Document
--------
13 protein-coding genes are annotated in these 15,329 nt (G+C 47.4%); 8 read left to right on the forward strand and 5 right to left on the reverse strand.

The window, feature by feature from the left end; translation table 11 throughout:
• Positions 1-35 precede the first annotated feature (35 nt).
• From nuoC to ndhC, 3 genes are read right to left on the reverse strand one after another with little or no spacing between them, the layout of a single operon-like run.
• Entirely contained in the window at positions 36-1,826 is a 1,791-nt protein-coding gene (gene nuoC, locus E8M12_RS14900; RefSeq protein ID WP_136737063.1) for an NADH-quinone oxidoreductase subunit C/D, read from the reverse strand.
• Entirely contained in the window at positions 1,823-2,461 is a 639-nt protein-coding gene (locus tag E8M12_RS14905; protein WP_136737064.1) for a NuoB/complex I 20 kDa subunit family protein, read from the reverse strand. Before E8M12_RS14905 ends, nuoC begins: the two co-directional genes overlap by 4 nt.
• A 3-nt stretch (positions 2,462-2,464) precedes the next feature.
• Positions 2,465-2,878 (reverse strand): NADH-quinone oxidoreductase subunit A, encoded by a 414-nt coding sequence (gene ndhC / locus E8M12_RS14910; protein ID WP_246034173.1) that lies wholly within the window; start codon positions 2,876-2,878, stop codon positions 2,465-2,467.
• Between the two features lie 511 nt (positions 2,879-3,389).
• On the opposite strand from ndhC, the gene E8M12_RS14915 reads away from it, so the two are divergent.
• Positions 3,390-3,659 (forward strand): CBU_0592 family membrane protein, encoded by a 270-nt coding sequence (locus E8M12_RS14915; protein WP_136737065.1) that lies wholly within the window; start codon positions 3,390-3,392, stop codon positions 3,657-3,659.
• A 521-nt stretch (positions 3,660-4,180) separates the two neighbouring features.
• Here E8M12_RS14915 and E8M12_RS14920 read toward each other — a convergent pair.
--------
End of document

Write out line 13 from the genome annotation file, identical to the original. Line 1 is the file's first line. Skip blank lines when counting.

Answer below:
• Here E8M12_RS14915 and E8M12_RS14920 read toward each other — a convergent pair.